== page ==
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I would like to buy an internal flash card reader. There are now loads of USB 3 reader, however I still have an USB 2 system. Would it be possible to connect the new reader to the old USB port on the motherboard?

I understand that I will not be able to take advantage of having the faster reader with the old motherboard, but I am planning an upgrade next year and I would like to avoid having to upgrade the card reader as well...

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Most flash card readers seem to top off around 20MB/second, which is well below USB3 and below USB2 speeds. Why not get a USB2 reader and avoid all possible problems ? –  Hennes Nov 16 '12 at 11:35
    
@Hennes, I am mostly tempted by the USB 3 port that you usually also get on these internal card readers. It would be quite handy because my case doesn't have one of these (and I don't want to change the case in foreseeable future) –  Grzenio Nov 16 '12 at 11:54
    
@Grzenio - If the card reader requires a USB 3.0 header you are out of luck. Why don't you just add a USB 3.0 PCI-E card? –  Ramhound Nov 16 '12 at 12:14
    
@Ramhound, that is what I will probably end up doing. I was hoping though that it would just work slower on an existing USB 2 port. –  Grzenio Nov 16 '12 at 12:21
    
@Ramhound It should be possible to connect a USB3 device to a USB2 header with the appropriate converter cable. From the controller's point of view, this is the same as connecting an external USB2 device to an external USB3 port (i.e. reduced speed ['Hi-Speed', as opposed to 'SuperSpeed'] mode), and should work if the USB3 peripheral is backwards compatible (as many are). –  Bob Nov 17 '12 at 5:50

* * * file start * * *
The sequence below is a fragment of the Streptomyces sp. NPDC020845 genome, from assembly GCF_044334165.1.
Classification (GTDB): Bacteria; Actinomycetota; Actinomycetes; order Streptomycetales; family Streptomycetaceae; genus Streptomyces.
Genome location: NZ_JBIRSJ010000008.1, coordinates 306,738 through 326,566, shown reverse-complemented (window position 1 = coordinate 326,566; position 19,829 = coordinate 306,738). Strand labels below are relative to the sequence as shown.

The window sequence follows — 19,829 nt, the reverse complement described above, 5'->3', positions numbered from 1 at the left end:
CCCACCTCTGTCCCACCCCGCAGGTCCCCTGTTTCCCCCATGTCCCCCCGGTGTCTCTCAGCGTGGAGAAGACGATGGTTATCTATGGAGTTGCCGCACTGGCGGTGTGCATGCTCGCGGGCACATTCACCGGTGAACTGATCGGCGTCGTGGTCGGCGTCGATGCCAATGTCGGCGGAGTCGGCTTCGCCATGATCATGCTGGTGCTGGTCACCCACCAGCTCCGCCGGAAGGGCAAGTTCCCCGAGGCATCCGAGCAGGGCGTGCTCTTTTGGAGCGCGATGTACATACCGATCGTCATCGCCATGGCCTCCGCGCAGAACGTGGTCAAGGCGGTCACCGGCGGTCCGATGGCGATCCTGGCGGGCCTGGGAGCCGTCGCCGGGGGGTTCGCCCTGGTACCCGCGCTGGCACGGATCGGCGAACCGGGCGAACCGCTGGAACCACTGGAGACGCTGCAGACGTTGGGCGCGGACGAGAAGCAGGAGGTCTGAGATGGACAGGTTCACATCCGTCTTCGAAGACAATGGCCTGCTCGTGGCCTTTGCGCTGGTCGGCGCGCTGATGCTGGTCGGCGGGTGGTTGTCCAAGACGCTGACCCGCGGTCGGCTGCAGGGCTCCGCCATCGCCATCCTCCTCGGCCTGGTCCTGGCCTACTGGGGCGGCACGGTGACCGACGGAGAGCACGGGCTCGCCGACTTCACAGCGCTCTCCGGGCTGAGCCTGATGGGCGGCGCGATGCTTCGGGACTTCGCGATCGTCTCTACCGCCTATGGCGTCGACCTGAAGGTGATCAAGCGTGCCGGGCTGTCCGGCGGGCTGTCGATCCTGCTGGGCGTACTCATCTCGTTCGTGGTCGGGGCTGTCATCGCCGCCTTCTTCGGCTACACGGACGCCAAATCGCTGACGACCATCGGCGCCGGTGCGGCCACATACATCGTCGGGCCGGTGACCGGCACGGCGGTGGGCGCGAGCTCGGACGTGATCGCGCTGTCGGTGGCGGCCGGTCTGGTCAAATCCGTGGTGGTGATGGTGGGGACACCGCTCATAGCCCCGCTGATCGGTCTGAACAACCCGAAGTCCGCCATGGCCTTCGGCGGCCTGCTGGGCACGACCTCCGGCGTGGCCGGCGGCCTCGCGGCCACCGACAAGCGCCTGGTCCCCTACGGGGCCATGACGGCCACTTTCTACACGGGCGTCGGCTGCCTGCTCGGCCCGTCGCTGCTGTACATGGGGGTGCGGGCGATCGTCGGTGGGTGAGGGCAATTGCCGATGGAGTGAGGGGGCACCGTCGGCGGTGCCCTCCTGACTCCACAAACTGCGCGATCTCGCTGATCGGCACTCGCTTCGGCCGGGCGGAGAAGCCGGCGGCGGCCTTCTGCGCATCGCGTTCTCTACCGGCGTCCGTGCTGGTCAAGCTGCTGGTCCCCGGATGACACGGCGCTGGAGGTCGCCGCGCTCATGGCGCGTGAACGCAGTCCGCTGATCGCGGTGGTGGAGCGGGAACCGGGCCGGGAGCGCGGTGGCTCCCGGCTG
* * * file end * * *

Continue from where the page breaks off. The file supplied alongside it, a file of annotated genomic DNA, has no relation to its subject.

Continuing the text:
3 Answers 3

up vote 3 down vote accepted

From what I've seen the internal headers are different - notably the USB 3.0 plug completely lacks the 'filled' in pin of the USB 2.0 connector, and incompatible, as far as physical design goes - its twice the size for one thing. The best option would be to get a cheap USB 3.0 pci-ecard and to use that I'd guess.

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USB 3.0

As compared to

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You forgot to mention its twice as big :-) –  Ramhound Nov 16 '12 at 12:13
    
added. Missed it cause it was too obvious –  Journeyman Geek Nov 16 '12 at 12:31

USB ports being compatible is one thing (power requirements for USB3.0 devices aside), however there is no point attempting connect the wrong header to the wrong cable. The pin layouts vary, and you risk damaging your motherboard and/or USB device.

I would just purchase a USB2.0 port which is designed for the motherboard header, rather than trying to force a square peg into a round hole.

Or as someone else suggested- and this is your best option as it will give you USB3.0 functionality- you should buy a USB3.0 PCI add-on card.

I bought one myself recently, and they are very affordable.

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In theory, USB3 should be backwards compatible. This is always true where the host is USB3 and the peripheral is USB2, but not always true the other way around - it depends on the peripheral. Some of them just have a limited speed, while others (notably the ones with higher power requirements) may not work at all. A card reader should be fine, but it's impossible to say for sure without someone having tried it.

While the external USB ports are backwards compatible, the motherboard headers are not and you will need a USB2 to USB3 header converter cable (e.g. this or this) to connect it. Whether the device actually works or not cannot be determined without testing (or a thorough specs sheet). It would also be a good idea to make sure your motherboard has a free USB(2 or 3) header available.

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